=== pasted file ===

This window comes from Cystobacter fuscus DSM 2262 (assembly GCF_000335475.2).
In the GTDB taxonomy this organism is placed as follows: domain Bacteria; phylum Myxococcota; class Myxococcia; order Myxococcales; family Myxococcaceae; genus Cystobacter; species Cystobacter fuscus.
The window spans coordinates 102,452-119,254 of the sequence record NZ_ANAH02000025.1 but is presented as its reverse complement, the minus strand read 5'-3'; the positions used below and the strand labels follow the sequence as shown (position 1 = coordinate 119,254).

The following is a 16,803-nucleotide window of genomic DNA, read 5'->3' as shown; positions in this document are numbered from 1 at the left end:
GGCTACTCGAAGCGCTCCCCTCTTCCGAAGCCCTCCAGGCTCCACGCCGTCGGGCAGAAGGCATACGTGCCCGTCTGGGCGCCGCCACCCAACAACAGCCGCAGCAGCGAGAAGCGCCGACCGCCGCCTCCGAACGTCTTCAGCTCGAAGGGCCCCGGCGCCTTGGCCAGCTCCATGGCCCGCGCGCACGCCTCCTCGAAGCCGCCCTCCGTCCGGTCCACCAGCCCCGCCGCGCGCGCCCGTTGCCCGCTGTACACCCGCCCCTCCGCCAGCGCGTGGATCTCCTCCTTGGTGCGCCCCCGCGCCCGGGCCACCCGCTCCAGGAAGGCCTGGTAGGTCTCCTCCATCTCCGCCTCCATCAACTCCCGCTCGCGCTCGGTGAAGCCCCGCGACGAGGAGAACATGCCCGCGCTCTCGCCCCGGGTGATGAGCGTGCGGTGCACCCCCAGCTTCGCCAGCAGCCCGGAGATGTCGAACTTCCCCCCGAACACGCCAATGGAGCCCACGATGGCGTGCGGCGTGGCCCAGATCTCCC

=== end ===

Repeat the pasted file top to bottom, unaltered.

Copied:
This window comes from Cystobacter fuscus DSM 2262 (assembly GCF_000335475.2).
In the GTDB taxonomy this organism is placed as follows: domain Bacteria; phylum Myxococcota; class Myxococcia; order Myxococcales; family Myxococcaceae; genus Cystobacter; species Cystobacter fuscus.
The window spans coordinates 102,452-119,254 of the sequence record NZ_ANAH02000025.1 but is presented as its reverse complement, the minus strand read 5'-3'; the positions used below and the strand labels follow the sequence as shown (position 1 = coordinate 119,254).

The following is a 16,803-nucleotide window of genomic DNA, read 5'->3' as shown; positions in this document are numbered from 1 at the left end:
GGCTACTCGAAGCGCTCCCCTCTTCCGAAGCCCTCCAGGCTCCACGCCGTCGGGCAGAAGGCATACGTGCCCGTCTGGGCGCCGCCACCCAACAACAGCCGCAGCAGCGAGAAGCGCCGACCGCCGCCTCCGAACGTCTTCAGCTCGAAGGGCCCCGGCGCCTTGGCCAGCTCCATGGCCCGCGCGCACGCCTCCTCGAAGCCGCCCTCCGTCCGGTCCACCAGCCCCGCCGCGCGCGCCCGTTGCCCGCTGTACACCCGCCCCTCCGCCAGCGCGTGGATCTCCTCCTTGGTGCGCCCCCGCGCCCGGGCCACCCGCTCCAGGAAGGCCTGGTAGGTCTCCTCCATCTCCGCCTCCATCAACTCCCGCTCGCGCTCGGTGAAGCCCCGCGACGAGGAGAACATGCCCGCGCTCTCGCCCCGGGTGATGAGCGTGCGGTGCACCCCCAGCTTCGCCAGCAGCCCGGAGATGTCGAACTTCCCCCCGAACACGCCAATGGAGCCCACGATGGCGTGCGGCGTGGCCCAGATCTCCC